The Status Symbol

The Status Symbol

By Apolinario Villalobos

To be a standout is nice. It makes people see you, as being head and shoulders above those around you. Some people are born with this mark, while others have to buy it, earn it honestly, or move heaven and earth to have it.

People who are born with the proverbial silver spoon in their mouth need not exert effort to be noticed or to have a swarm of friends around them. Their person glitters with the monetary symbol that attracts different kinds of friends. There are people who practically work their way up the ladder of the society to be recognized, and these are the ones who deserve emulation. There are people who try their best to amass wealth that they can use in buying attention that will put them on a pedestal of short-lived recognition.

Here is a story of a woman who was not satisfied with her hard-earned money despite the comfort that it has given her. She wanted more, as she was raring to get back at those who talked behind her back when she was still a struggling vendor of local sausage and ham. Finally, her patience paid off when she successfully opened six specialty stores that sold sausages and ham from Cebu and Ilocos, as well as, exotic fruits from Davao.

At the age of fifty plus, she began dressing up grossly with expensive apparels and regularly went to a derma clinic for a series of physical make-over. She underwent bust and butt augmentations which did not look nice on her because of her age. She had gotten rid of her real eyebrows in favor of tattooed ones. She had her lips operated on to assume a pouting look. She even had her wrinkled and furrowed face injected with butox. She also underwent the grueling hair transplant. She did everything for her transformation to look beautiful and successful, so that she can effectively flaunt her new status in life, especially, to those whom she considered her detractors in the past.

Today, at the age of almost seventy, her face looks strange. Her tattooed eyebrows somewhat distanced themselves from her eyes, giving her a permanent astonished look; her once butox-smoothed face is pockmarked with red spots and the deep wrinkles are back; her once proud breasts are horribly sagged unevenly; she could not sit for a long time because of the pain in her butt that got peppered with allergies; her once proud pouting lips have assumed a slight grimace, that looks like a crooked smile. The only intact transplant in her, are the hair.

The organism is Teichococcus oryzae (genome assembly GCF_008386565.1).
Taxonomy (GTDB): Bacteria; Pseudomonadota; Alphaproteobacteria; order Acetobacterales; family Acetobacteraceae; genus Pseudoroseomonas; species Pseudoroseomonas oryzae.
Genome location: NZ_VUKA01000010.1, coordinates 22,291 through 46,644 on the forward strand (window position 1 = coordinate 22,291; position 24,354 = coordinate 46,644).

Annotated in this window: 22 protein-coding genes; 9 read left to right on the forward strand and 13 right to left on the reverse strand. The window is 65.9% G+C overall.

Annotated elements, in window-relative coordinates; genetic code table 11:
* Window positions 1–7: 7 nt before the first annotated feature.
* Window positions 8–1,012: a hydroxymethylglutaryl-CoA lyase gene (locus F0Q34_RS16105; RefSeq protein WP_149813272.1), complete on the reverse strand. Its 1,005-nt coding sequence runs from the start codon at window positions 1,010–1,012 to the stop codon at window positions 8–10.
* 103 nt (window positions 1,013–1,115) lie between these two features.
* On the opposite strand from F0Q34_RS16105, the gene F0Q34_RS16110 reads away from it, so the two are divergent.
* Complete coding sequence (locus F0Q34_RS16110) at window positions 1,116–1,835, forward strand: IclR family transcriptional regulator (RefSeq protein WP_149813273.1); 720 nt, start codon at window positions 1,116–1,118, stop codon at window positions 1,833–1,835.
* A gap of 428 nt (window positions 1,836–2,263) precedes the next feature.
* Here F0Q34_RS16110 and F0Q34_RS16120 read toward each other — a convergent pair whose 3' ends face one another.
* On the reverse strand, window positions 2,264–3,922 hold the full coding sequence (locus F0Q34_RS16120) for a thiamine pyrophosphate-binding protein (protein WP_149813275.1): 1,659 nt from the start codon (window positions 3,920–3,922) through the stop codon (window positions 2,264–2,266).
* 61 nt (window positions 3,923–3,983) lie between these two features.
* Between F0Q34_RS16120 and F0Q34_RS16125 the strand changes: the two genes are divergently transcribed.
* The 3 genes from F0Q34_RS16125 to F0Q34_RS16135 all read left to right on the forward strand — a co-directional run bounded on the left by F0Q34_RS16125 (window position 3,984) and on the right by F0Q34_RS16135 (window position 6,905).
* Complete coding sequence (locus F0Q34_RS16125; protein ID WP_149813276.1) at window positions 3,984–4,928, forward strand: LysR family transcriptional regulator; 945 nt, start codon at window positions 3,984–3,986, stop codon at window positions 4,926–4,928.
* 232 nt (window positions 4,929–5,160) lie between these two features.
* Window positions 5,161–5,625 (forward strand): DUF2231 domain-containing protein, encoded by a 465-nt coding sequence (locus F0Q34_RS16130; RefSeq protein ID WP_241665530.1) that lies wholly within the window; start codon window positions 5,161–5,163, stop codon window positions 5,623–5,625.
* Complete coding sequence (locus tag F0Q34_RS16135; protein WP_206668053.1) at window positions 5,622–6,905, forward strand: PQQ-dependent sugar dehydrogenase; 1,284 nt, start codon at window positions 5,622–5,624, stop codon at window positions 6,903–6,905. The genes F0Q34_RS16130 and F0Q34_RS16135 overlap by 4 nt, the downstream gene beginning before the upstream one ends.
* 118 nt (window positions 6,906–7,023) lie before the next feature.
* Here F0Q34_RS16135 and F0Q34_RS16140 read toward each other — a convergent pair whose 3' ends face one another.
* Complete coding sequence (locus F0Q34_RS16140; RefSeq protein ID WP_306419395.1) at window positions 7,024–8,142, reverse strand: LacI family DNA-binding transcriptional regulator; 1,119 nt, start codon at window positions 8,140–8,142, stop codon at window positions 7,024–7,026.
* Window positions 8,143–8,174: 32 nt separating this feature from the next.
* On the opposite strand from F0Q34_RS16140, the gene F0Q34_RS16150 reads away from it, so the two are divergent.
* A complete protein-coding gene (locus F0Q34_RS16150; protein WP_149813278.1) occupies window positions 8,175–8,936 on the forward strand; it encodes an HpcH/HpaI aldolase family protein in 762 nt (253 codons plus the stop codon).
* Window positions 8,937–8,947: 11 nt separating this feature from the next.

Sadly, she is back to her senses with much regret, as her young boyfriend ran off with her money when she shared her bank accounts with him. She was my former landlady more than two decades ago. I learned from a fellow boarder who I met accidentally about her mild stroke from which she was recuperating in a hospital. I immediately visited her several days ago in the hospital and found out that only one, out of her four children is left with her. The rest are with their father, living separately from her, and who are still harboring ill-feelings when they failed to restrain her revengeful acts of getting back at her detractors that resulted to her senseless spending to “overhaul” her body. That time, she socialized with new-found friends whose pastime was spent at the casino and bars where she met her young boyfriend.

I told her to believe in the power of prayer…and believe in miracles. In my mind, though, I am hoping for a miracle that she will be spared from cancer that may result from the synthetic substances injected into her body. The lesson here, is that we should be contented with God gave us.


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